In this situation, the highly political nature of the crime warranted tweaking the usual process for the sake of expediency: with Dutch marine merchants threatening to sever trading links with England, a speedy show of justice was necessary. They could not afford to have it held up by a stubborn defendant playing the system. In all likelihood, the king’s justices generally assigned pressing when time was of the essence. English justices worked at breakneck speed; medieval prisons were habitually delivered in just one or two long, exhausting days’ of work, producing swift justice with trials of anywhere between fifteen and thirty minutes each. Pressing was part and parcel of that efficiency: the intensity of the pain produced a plea with much greater haste than did slow starvation and cramped surroundings. Indeed, the defendant might be prepared to plead before justices left town, thus helping to empty out the prisons to make badly needed space available for the persistent overflow of prisoners. Nonetheless, many others continued to be subjected to the diet without pressing long after 1293. For example, in 1363 when John Twapens of Londesborough (Yorks.) appealed Peter Syward of horse stealing and he refused to plead, justices sentenced Syward to the diet.[8]  Presumably, when justices could afford to be patient, the diet alone was sufficient to meet their needs.

The fact that justices regularly employed the term “penance” for the peine drives home the manifestly penitential nature of peine forte et dure, a practice involving solitude, fasting, penitential dress, and physical suffering – all key components of a penitential process that emphasized contemplation, humility, and asceticism. All of this is a useful reminder of the key role played by the clergy in the thirteenth-century legal system that devised the peine, a time when bishops typically acted as justices and even sheriffs. However, despite the increasing secularization of personnel, the practice of peine forte et dure does not seem to have lost its religious aura over time. Indeed a 1474 gaol delivery roll that details how the body of the defendant was transformed into a living representation of the True Cross underscores the persistently Catholic nature of the practice:

That the defendant be put in a room, and there defendant would be bare without any bedding or shirt or any other clothes or things, but only on the bare ground, and that he will be naked lying on his bare back without any other clothing around him except something to cover his member, and that his head be covered and the feet covered, and that one arm be pulled toward one corner of the room with a rope and the other arm toward another corner, and that the one foot be pulled toward one corner and the other foot toward the other corner, and that on the defendant’s body be put a piece of iron as heavy as he can suffer, and borne on him, and more, and the first day afterward the defendant will have three morsels of bread made of barley without any drink, and the second he will drink three times as much as he can of water that is nearest the prison door, not running water, without any bread, and this will be his diet until he be dead.[9]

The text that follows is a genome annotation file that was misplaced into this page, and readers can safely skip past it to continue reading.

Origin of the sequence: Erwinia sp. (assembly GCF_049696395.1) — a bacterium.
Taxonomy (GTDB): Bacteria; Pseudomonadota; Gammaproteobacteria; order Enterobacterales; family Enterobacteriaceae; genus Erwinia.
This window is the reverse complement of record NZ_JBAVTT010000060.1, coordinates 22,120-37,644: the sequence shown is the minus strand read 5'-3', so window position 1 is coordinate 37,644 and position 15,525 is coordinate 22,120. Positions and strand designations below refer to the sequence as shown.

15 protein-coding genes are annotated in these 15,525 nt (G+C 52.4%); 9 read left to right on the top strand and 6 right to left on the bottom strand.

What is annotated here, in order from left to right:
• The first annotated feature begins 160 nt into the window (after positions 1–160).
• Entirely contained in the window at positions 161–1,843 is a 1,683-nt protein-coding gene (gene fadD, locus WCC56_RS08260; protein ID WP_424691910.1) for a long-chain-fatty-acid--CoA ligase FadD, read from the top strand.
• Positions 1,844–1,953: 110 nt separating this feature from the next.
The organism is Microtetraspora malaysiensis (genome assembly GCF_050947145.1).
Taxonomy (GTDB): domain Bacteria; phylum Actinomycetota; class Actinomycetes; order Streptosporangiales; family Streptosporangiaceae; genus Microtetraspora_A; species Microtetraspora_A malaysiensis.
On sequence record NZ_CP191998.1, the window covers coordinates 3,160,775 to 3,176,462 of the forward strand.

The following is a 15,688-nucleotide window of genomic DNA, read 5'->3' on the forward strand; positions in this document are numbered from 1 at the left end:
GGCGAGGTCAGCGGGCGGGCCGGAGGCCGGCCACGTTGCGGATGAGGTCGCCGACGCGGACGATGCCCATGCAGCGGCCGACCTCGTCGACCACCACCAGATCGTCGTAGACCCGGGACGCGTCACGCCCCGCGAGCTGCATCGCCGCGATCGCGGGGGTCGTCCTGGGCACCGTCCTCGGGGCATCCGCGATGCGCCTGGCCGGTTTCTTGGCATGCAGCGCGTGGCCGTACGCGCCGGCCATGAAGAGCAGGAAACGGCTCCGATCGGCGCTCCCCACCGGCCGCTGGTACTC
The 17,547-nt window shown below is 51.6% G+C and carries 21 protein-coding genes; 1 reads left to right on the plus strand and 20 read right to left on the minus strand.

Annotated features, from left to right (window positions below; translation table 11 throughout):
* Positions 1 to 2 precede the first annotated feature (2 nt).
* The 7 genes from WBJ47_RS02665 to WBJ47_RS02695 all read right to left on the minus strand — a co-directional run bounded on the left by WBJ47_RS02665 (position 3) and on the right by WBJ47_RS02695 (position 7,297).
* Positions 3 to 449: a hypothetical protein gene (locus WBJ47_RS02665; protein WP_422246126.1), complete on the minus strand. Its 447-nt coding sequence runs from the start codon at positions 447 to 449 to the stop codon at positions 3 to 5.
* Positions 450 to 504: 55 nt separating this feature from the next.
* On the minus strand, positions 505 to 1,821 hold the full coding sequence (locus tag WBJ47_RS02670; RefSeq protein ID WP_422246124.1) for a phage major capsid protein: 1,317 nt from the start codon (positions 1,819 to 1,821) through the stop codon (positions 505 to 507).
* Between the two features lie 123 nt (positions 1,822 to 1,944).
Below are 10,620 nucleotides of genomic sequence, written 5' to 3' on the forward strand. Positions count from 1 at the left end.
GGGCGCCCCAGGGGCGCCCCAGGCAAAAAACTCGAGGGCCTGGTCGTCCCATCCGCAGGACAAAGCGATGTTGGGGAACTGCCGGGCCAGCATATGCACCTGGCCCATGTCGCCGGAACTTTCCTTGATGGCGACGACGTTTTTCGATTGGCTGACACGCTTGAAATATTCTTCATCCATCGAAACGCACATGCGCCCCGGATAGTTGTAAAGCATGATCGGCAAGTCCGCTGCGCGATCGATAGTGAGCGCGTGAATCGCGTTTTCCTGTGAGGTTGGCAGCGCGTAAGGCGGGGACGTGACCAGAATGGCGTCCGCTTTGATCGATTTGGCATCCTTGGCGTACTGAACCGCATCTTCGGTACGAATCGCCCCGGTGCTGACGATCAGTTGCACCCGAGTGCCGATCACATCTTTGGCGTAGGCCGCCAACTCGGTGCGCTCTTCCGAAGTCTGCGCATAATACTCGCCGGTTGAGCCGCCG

In the scene from Gunpowder, pressing was not a powerful incentive to submit to jury trial, it was a death sentence.  When did the peine become a method of capital punishment? Since the time of Blackstone, the turning point has been marked by a 1406 arraignment of two indicted felons accused of robbery, a case that appears in the Yearbooks with a lengthy courtroom discussion full of conflict and lawyerly banter. In actual fact, their arraignment does not represent a crossroads in the history of the peine; yet, the dialogue between sergeants and pleaders recorded in the Year Book is ground-breaking, representing the first serious deliberation of the peine as a form of capital punishment. The conclusion reached was that the peine should not be placed in this category, although death was the usual result. The conversation that led them to this conclusion is instructive nonetheless and implies that the peine had shed its original function as a coercive measure some time before then.

In trying to determine what to do with these two indicted felons who adamantly refused to plead, Chief Justice William Gascoigne ordered the Marshal to send them to their penance, and return the goods to the appealer. Here, we are fortunate enough to have the chief justice define what precisely he meant by penance. The Yearbook explains, the defendants should be placed

in various low dungeons and that they should lie on the ground naked except for their arms, and that they should put upon each of them as much iron and weight as they could bear, so that they could not lift it, and that they should have no food or drink except the worst bread that could be found and from the worst place near the gaol door running water, and on the days they had bread they would have no water and vice versa, and that they should lie thus until they were dead.[10]